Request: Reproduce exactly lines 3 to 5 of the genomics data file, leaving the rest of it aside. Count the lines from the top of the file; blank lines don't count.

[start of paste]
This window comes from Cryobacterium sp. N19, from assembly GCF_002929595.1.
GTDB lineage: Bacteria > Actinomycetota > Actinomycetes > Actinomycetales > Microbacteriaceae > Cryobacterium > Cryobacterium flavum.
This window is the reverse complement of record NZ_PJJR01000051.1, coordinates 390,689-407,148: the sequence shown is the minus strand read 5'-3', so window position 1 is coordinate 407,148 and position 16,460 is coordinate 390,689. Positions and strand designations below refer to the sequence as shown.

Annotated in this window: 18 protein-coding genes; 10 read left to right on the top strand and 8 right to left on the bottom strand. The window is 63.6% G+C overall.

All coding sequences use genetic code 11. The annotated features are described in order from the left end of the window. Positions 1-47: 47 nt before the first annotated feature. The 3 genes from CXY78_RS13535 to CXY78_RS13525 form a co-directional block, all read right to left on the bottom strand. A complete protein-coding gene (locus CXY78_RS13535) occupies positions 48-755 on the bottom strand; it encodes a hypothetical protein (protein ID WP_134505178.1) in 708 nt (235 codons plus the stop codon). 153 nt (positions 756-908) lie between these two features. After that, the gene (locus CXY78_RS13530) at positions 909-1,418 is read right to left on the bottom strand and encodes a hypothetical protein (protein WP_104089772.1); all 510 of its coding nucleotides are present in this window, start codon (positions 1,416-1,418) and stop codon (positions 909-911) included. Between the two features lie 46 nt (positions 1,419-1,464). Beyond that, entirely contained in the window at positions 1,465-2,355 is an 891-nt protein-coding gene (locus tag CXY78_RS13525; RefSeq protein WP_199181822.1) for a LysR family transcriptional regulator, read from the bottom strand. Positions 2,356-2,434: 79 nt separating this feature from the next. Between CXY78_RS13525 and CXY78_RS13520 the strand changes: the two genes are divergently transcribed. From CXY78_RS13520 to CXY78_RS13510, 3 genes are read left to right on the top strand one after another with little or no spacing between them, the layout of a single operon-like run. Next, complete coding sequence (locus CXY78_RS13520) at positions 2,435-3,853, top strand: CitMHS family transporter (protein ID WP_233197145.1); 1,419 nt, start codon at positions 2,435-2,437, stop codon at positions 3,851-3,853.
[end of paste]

This window is the reverse complement of record NZ_PJJR01000051.1, coordinates 390,689-407,148: the sequence shown is the minus strand read 5'-3', so window position 1 is coordinate 407,148 and position 16,460 is coordinate 390,689. Positions and strand designations below refer to the sequence as shown.

Annotated in this window: 18 protein-coding genes; 10 read left to right on the top strand and 8 right to left on the bottom strand. The window is 63.6% G+C overall.

All coding sequences use genetic code 11. The annotated features are described in order from the left end of the window. Positions 1-47: 47 nt before the first annotated feature. The 3 genes from CXY78_RS13535 to CXY78_RS13525 form a co-directional block, all read right to left on the bottom strand. A complete protein-coding gene (locus CXY78_RS13535) occupies positions 48-755 on the bottom strand; it encodes a hypothetical protein (protein ID WP_134505178.1) in 708 nt (235 codons plus the stop codon). 153 nt (positions 756-908) lie between these two features. After that, the gene (locus CXY78_RS13530) at positions 909-1,418 is read right to left on the bottom strand and encodes a hypothetical protein (protein WP_104089772.1); all 510 of its coding nucleotides are present in this window, start codon (positions 1,416-1,418) and stop codon (positions 909-911) included. Between the two features lie 46 nt (positions 1,419-1,464). Beyond that, entirely contained in the window at positions 1,465-2,355 is an 891-nt protein-coding gene (locus tag CXY78_RS13525; RefSeq protein WP_199181822.1) for a LysR family transcriptional regulator, read from the bottom strand. Positions 2,356-2,434: 79 nt separating this feature from the next. Between CXY78_RS13525 and CXY78_RS13520 the strand changes: the two genes are divergently transcribed. From CXY78_RS13520 to CXY78_RS13510, 3 genes are read left to right on the top strand one after another with little or no spacing between them, the layout of a single operon-like run. Next, complete coding sequence (locus CXY78_RS13520) at positions 2,435-3,853, top strand: CitMHS family transporter (protein ID WP_233197145.1); 1,419 nt, start codon at positions 2,435-2,437, stop codon at positions 3,851-3,853.